Lizard Research at Windy Hill
by Judy Gilbert

 

There have been around 14 species of lizards identified on Barrier. Skinks and geckos are present in many places on the island but little is know about how well they are surviving with our high numbers of rats and feral cats. Like lizards all over the world they are difficult to monitor, being shy and often well camouflaged creatures.

In January 2007 Trent Bell from Landcare Research established 300 foam artificial covers onto trees at Windy Hill and Benthorn Farm within the Windy Hill Rosalie Bay Catchment Trust sanctuary area where rats and feral cats are managed to low densities. The objective of the project is to establish a method that allows for more effective monitoring of lizard presence and densities, particularly were numbers of animals are known to be at low levels. The current methods of trapping and night spotting are time consuming and the results often inconclusive.

Windy Hill is part of a three site research project taking place here on Great Barrier, on pest-free Fanal Is. in the Mokohinaus, and at Karori Sanctuary in Wellington. The trial has so far found that certain types of gecko will use the covers, Pacific geckos at Windy Hill and Forest geckos at Karori. As would be expected at Fanal Island where lizard numbers are very high, a range of lizards use the covers including the rare Duvaucels.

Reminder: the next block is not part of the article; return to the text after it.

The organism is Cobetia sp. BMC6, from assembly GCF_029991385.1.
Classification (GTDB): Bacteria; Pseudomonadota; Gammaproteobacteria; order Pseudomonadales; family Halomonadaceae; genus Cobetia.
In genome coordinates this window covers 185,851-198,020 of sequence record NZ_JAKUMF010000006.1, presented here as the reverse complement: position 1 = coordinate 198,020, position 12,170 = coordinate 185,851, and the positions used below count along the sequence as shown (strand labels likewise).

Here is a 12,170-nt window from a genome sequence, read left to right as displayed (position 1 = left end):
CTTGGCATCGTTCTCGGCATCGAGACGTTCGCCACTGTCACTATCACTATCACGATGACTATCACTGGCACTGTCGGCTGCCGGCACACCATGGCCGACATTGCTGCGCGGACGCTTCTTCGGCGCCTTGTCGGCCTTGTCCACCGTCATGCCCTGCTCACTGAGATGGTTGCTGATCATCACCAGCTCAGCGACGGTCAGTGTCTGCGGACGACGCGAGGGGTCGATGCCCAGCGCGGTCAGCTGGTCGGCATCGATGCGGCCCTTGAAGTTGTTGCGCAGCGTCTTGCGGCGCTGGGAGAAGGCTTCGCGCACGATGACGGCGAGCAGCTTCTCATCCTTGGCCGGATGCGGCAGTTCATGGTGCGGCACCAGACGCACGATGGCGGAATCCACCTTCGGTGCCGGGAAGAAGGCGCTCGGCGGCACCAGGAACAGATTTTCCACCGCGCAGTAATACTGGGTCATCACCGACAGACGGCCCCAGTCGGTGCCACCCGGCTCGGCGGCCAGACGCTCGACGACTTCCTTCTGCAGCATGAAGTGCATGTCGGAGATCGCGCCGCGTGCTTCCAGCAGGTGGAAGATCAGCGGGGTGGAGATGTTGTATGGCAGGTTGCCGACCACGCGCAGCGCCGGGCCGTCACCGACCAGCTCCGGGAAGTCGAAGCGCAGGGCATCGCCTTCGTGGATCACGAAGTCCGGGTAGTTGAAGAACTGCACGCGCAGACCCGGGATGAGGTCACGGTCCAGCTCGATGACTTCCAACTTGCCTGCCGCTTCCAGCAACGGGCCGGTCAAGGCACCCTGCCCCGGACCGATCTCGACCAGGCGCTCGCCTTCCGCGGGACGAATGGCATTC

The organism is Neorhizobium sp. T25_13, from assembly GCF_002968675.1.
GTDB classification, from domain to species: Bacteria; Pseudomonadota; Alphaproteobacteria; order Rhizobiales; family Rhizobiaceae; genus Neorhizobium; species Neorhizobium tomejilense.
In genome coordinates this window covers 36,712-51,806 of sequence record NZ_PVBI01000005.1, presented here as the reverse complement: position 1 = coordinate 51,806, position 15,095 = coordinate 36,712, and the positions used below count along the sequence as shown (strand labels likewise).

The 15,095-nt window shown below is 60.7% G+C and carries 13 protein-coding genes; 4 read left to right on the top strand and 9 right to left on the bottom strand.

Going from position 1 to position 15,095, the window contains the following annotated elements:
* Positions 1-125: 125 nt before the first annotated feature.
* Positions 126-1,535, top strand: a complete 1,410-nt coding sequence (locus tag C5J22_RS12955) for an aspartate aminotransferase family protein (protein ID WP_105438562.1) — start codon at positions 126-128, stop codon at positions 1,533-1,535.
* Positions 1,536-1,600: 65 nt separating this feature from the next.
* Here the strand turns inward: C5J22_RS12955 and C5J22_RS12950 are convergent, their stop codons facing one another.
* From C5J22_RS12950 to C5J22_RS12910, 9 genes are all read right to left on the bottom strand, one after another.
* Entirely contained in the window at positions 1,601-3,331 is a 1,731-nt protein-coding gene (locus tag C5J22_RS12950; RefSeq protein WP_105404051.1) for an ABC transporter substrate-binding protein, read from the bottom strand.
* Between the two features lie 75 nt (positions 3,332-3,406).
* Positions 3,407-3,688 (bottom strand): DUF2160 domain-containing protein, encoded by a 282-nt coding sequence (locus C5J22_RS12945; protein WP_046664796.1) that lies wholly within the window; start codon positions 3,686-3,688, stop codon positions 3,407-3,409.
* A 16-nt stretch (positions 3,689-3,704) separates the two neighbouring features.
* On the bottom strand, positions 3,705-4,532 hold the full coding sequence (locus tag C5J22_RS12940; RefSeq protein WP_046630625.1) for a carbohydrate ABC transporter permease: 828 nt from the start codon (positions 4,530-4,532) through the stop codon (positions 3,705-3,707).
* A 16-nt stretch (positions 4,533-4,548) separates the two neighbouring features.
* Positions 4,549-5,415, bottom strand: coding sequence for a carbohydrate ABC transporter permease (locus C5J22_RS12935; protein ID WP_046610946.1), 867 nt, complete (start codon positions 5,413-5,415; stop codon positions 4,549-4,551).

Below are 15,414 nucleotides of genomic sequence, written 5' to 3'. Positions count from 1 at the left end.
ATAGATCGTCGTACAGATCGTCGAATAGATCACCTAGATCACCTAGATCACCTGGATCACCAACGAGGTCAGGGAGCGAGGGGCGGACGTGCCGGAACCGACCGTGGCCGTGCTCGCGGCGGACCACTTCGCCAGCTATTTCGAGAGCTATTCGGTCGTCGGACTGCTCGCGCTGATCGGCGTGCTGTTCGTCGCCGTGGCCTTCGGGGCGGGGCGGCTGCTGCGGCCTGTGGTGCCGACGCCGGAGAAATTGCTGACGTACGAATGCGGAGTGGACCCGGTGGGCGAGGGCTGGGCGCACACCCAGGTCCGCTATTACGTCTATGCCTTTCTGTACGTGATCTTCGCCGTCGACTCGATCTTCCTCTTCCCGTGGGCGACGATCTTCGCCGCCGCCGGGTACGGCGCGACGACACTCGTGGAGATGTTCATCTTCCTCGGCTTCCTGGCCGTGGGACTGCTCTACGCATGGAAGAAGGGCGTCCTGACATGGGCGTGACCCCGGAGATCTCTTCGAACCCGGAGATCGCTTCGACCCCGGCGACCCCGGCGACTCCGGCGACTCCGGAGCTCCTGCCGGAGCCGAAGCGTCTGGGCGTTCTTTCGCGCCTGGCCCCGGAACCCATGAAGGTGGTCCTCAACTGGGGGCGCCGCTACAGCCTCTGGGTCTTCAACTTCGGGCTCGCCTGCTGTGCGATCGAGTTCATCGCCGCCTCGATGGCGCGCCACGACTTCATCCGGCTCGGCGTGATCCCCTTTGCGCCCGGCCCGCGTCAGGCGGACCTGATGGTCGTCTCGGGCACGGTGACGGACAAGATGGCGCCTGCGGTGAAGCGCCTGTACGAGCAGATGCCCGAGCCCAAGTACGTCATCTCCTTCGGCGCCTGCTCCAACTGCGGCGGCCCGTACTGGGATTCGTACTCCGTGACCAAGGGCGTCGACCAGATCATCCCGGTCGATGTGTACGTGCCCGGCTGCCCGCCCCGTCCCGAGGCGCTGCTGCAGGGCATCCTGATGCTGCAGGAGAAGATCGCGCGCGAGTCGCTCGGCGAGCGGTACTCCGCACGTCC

At Windy Hill and Benthorn Farm Trent found that small numbers of pacific gecko (9 in 2008,18 in 2009) and some sub-adults were present which indicated successful breeding. Covers are currently set out in transects (long lines) and later this year Trent hopes to establish clusters of the covers around the place on the transects where geckos were found. This way he hopes to get a better idea of the numbers of geckos present. Most lizards breed very slowly and more so when the numbers of breeding adults are much reduced through long term predation.

Landcare Research has been granted funding to continue and expand this research as part of a Government initiative to increase the populations of iconic species, such as lizards, by 25%. The Windy Hill Rosalie Bay Catchment Trust also monitors lizards using layers of Onduline to form lizard ‘motels’ and has found that Ornate lizards use these exclusively to other lizard species.

The benefit to the Trust and the island of the Landcare Research is the increased knowledge gained about the lizard populations here, the opportunity to work with an expert in his field, and the opportunity to contribute to science that may be applicable both in NZ and worldwide. A full report will be published in 2013.